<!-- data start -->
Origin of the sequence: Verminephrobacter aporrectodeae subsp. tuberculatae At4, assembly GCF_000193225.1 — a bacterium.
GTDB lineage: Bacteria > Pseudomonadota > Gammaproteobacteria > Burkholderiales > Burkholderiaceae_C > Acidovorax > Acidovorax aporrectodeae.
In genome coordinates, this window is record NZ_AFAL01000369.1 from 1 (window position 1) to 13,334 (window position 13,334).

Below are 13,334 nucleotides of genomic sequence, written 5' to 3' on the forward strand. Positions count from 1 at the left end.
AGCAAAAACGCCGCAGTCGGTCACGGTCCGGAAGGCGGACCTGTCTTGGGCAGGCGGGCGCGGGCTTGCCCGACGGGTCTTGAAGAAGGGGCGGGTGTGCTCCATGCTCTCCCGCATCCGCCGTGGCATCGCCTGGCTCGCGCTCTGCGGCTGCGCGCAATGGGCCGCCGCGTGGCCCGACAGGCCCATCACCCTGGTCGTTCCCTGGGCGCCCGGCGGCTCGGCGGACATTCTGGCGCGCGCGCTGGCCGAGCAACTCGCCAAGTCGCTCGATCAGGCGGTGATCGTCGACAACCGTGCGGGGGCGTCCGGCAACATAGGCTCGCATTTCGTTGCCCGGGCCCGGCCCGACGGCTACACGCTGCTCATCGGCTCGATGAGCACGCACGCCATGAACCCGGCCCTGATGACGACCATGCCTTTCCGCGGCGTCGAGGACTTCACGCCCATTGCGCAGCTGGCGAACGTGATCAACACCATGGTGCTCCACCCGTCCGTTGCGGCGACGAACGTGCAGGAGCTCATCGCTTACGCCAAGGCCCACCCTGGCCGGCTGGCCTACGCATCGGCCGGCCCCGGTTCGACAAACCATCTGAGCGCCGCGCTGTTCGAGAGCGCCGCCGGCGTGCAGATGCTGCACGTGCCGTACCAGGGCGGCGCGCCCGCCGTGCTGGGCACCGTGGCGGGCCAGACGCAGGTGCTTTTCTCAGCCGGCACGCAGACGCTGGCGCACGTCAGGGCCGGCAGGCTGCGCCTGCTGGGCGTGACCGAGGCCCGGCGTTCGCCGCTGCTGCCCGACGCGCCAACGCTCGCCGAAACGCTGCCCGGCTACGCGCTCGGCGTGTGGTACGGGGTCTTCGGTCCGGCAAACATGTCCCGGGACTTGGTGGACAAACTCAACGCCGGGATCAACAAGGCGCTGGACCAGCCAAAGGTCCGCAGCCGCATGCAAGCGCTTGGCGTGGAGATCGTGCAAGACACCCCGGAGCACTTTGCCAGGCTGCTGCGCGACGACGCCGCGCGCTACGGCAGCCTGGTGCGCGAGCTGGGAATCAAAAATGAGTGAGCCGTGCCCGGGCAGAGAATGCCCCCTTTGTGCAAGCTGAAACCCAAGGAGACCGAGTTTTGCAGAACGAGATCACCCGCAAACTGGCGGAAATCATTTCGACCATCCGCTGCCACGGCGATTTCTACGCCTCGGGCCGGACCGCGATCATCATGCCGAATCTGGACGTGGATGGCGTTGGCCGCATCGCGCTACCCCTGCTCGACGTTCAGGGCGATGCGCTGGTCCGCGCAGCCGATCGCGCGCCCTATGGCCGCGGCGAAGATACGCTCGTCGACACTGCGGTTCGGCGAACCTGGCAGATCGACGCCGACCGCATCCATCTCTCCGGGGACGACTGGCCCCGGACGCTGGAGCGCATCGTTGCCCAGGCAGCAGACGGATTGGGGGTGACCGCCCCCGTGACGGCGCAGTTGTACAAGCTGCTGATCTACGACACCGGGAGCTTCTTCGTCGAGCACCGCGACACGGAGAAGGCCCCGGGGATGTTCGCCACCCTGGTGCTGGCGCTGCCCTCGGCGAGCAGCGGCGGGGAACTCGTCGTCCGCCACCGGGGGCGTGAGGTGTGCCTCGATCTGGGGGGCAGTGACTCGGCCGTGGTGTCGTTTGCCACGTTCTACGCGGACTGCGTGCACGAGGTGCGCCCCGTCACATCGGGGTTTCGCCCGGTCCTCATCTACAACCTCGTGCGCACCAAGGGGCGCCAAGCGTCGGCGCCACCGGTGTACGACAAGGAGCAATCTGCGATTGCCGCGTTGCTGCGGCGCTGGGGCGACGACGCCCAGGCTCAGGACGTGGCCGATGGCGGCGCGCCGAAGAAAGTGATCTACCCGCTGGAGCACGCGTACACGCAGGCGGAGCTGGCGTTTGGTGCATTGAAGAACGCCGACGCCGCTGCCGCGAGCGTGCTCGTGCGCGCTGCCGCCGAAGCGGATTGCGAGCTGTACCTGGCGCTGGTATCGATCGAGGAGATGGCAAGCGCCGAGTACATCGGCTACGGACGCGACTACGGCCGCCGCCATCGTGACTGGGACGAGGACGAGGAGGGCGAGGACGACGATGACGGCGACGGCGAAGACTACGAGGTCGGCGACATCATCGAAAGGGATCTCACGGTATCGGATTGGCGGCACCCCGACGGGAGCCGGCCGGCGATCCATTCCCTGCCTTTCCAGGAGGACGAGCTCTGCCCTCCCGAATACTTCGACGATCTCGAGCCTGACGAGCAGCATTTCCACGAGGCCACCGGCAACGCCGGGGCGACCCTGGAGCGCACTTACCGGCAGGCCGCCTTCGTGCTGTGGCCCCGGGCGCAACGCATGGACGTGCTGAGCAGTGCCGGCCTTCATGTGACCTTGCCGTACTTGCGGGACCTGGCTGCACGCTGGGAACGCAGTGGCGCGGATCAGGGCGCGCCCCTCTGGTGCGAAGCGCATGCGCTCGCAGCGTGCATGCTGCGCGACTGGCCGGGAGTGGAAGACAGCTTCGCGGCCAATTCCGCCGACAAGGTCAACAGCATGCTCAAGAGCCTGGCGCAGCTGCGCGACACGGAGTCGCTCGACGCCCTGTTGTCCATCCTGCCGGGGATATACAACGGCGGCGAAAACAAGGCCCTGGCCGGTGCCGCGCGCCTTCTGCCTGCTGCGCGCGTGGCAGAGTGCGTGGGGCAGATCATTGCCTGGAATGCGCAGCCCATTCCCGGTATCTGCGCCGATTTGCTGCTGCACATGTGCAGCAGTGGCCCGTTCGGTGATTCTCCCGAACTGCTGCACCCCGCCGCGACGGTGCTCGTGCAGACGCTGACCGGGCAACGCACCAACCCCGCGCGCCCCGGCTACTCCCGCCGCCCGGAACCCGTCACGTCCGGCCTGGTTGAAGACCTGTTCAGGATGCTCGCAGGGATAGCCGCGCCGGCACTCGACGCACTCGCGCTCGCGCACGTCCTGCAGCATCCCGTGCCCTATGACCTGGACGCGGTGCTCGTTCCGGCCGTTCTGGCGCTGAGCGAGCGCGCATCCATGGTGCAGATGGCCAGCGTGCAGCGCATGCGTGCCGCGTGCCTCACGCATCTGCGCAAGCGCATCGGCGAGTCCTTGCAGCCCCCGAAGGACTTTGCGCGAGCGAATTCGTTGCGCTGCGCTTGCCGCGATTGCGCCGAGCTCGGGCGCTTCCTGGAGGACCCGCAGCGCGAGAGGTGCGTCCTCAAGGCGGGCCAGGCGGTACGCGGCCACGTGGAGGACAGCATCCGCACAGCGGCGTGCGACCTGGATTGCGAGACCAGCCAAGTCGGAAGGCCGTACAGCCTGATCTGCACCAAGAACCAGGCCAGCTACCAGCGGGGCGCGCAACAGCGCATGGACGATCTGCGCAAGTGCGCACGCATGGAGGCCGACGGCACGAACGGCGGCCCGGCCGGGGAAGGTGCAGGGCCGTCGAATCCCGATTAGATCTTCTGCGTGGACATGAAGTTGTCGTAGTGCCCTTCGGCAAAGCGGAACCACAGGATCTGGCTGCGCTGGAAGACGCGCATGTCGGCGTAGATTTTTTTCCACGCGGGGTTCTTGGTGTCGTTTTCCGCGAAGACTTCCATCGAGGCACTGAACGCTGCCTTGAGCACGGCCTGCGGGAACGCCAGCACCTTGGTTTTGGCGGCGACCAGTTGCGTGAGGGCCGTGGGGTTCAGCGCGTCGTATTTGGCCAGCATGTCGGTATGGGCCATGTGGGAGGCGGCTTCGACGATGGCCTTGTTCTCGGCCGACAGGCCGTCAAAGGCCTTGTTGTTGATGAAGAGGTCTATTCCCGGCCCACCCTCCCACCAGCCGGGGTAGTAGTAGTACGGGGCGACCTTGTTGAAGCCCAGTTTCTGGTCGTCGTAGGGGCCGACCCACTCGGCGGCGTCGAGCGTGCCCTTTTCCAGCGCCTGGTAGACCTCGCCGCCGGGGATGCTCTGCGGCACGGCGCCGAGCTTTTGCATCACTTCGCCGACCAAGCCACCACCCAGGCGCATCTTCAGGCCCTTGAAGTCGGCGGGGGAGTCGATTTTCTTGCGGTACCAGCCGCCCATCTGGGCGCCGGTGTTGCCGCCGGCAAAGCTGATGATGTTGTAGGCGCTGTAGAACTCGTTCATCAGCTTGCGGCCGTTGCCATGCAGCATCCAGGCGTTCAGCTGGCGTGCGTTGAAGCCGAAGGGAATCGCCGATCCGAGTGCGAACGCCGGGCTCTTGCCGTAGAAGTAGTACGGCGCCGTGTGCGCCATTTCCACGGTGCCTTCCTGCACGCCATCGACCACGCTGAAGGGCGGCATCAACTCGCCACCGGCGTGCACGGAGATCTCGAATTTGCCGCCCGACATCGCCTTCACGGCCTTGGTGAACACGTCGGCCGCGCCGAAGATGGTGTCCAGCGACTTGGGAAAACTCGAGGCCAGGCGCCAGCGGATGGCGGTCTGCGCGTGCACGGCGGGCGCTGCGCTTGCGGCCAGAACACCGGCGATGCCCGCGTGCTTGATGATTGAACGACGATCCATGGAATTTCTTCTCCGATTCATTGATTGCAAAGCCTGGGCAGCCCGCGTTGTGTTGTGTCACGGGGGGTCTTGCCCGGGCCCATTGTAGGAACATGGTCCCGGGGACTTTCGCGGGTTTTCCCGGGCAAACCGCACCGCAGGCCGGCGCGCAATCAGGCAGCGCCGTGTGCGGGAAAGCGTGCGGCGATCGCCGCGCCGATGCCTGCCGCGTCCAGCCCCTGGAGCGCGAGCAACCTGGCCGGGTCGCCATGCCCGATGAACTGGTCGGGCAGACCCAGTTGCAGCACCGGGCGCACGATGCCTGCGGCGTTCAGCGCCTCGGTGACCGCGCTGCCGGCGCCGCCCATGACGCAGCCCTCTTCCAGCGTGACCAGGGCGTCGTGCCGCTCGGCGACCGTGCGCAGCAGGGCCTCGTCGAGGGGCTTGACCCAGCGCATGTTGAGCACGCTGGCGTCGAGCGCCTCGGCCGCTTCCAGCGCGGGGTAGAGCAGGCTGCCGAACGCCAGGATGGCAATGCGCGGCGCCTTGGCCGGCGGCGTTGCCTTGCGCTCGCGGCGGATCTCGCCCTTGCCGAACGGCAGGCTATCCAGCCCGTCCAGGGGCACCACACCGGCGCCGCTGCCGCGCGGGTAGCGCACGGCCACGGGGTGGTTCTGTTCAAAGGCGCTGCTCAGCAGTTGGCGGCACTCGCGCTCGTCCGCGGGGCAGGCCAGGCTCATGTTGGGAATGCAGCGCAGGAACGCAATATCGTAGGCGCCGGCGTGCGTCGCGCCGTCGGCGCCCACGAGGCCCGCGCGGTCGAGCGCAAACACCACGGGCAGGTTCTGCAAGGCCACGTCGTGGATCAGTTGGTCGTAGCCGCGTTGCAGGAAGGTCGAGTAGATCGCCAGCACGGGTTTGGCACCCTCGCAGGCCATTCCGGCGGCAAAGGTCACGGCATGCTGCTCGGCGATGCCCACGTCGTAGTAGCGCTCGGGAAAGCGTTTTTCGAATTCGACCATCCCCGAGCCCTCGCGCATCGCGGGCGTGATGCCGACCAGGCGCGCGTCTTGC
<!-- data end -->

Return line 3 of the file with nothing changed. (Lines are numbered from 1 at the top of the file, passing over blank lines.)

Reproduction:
In genome coordinates, this window is record NZ_AFAL01000369.1 from 1 (window position 1) to 13,334 (window position 13,334).